Aren’t all toddlers “high needs” though? The constant demands, whining, frustration, fit-throwing? Yes. Like babies, all toddlers are high-needs in many ways by definition. In fact, if Erinn was the first child for either my husband or I, we would just think this is what it is like to parent a toddler (and a baby before that). Since we have the insight of experience with three older than she is and now one who is younger, we have the ability to compare her behaviors with theirs and determine its relative normalcy. Erinn, my friends, is not a typical toddler. So what makes her a high needs toddler?
The best way to describe her personality is intense. Everything has 100 tons of horsepower behind it — whether she is singing the alphabet song, laughing loudly at the top of her lungs when her siblings are silly, or slamming her sippy cup down right in front of you and demanding “Juice cup now.”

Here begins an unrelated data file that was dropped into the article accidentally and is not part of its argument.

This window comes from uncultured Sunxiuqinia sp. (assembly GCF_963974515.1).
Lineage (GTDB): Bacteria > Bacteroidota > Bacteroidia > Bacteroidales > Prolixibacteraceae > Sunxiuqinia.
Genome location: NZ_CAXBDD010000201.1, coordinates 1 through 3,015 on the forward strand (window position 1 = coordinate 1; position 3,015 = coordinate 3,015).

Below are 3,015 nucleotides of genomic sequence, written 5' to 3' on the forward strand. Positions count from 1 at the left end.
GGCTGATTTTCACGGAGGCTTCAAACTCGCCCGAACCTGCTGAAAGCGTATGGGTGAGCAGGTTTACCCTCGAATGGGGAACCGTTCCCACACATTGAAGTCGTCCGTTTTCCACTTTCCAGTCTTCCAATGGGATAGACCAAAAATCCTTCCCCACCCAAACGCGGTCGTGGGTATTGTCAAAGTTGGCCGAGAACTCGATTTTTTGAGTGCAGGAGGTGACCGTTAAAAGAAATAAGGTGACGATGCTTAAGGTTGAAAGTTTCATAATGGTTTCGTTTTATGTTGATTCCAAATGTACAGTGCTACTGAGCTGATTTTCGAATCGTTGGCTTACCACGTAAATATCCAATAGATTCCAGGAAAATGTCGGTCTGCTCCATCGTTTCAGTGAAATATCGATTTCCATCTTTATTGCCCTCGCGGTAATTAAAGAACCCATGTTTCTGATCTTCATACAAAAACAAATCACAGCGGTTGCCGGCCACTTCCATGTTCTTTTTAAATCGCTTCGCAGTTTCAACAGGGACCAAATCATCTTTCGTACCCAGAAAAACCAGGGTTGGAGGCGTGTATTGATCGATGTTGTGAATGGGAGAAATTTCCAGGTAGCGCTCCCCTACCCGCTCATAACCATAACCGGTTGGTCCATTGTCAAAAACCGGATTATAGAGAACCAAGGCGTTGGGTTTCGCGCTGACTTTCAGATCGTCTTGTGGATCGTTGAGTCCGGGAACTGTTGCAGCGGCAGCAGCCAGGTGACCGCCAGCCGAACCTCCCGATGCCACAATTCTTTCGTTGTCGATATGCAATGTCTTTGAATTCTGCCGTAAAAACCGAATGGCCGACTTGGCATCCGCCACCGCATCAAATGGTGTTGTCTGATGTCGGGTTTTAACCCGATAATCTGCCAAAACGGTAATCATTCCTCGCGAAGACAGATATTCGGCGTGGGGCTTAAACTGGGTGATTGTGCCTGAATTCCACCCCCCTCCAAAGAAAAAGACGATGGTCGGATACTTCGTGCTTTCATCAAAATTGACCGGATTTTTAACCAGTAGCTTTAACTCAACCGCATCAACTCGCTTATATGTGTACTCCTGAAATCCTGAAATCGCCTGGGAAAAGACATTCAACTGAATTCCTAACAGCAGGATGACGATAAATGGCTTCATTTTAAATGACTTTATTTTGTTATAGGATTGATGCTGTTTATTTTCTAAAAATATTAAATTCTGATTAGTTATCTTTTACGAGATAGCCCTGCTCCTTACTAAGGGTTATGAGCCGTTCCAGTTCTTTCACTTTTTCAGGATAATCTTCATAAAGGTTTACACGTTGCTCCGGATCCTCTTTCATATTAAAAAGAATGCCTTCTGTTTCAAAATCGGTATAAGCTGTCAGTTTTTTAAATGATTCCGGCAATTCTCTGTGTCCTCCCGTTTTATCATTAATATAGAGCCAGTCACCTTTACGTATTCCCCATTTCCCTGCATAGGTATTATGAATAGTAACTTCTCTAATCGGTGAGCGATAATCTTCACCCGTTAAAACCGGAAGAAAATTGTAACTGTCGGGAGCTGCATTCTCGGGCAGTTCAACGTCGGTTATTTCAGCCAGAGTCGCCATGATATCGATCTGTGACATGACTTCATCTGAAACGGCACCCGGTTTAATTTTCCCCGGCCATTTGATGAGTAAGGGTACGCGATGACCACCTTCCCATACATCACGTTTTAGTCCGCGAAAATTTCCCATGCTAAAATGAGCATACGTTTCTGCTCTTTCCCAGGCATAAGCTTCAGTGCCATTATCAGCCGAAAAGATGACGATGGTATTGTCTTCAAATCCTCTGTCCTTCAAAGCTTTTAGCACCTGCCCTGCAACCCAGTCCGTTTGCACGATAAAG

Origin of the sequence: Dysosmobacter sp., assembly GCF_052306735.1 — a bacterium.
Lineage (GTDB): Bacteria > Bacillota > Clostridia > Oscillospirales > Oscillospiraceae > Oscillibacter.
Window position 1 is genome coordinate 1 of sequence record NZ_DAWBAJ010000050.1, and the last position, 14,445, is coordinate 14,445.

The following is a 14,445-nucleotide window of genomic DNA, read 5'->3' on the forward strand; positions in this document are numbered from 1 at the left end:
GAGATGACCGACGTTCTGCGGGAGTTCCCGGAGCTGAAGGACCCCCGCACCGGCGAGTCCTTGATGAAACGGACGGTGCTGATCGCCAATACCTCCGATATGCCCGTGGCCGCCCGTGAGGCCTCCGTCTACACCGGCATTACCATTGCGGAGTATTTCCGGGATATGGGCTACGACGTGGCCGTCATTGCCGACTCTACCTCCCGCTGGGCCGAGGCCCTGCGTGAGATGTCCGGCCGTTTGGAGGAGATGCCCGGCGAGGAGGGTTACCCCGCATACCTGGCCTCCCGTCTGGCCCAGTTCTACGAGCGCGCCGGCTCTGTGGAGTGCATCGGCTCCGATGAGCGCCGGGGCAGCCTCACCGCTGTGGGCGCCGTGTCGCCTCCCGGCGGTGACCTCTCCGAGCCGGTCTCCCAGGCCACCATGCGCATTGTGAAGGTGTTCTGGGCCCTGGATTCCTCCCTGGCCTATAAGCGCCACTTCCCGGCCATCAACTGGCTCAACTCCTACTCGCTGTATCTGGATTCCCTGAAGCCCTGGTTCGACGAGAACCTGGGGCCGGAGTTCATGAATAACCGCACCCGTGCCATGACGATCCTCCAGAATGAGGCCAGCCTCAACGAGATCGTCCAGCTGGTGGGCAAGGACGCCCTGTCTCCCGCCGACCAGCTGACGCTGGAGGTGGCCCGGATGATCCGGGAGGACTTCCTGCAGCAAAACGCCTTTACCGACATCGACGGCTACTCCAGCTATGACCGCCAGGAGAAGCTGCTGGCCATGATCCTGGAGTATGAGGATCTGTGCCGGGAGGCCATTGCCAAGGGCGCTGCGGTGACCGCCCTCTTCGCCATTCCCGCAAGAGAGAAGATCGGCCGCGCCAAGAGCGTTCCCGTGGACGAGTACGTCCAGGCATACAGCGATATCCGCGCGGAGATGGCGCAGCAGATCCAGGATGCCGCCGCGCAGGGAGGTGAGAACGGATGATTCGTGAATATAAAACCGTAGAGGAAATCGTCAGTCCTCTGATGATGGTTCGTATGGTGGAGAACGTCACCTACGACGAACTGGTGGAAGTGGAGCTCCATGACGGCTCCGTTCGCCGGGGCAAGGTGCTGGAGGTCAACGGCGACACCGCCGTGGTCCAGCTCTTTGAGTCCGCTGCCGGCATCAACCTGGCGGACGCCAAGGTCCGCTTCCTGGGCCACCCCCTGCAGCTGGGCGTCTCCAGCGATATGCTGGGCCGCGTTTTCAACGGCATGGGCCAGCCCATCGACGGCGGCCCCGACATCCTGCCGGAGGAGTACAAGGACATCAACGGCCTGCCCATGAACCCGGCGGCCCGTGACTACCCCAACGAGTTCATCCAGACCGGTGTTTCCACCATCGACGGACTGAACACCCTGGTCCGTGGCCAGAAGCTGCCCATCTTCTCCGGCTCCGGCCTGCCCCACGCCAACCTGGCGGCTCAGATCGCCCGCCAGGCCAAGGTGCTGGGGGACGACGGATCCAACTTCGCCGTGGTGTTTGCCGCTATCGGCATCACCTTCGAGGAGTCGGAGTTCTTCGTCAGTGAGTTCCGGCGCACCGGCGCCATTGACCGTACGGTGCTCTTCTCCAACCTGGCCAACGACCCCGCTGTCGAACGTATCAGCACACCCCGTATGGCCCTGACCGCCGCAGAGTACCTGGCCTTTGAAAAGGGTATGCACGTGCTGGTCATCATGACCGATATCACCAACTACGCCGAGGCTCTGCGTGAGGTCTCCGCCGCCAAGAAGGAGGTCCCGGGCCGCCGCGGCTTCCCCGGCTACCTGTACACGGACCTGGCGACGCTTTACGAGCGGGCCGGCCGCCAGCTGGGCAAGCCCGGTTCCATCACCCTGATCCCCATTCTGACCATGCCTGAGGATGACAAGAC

A neighbor who lives across the street, and over two houses, was in her kitchen one day when she heard a screaming fit that Erinn threw on our front porch when we tried to put new shoes on her feet for the first time. She wanted the old shoes and even when we found the old shoes and said “okay!” she continued to scream at the very suggestion we would ever ask her to wear anything other than the ratty, tight, falling-apart old shoes. Our not-so-close neighbor later asked me who got hurt earlier in the day. When I looked at her puzzled, she said “I was in my kitchen and heard someone screaming like a bone had been broken. Is everyone okay?” I explained that it was Erinn and she was upset over a pair of shoes. My neighbor nodded, knowingly. Everything with Erinn is larger than life.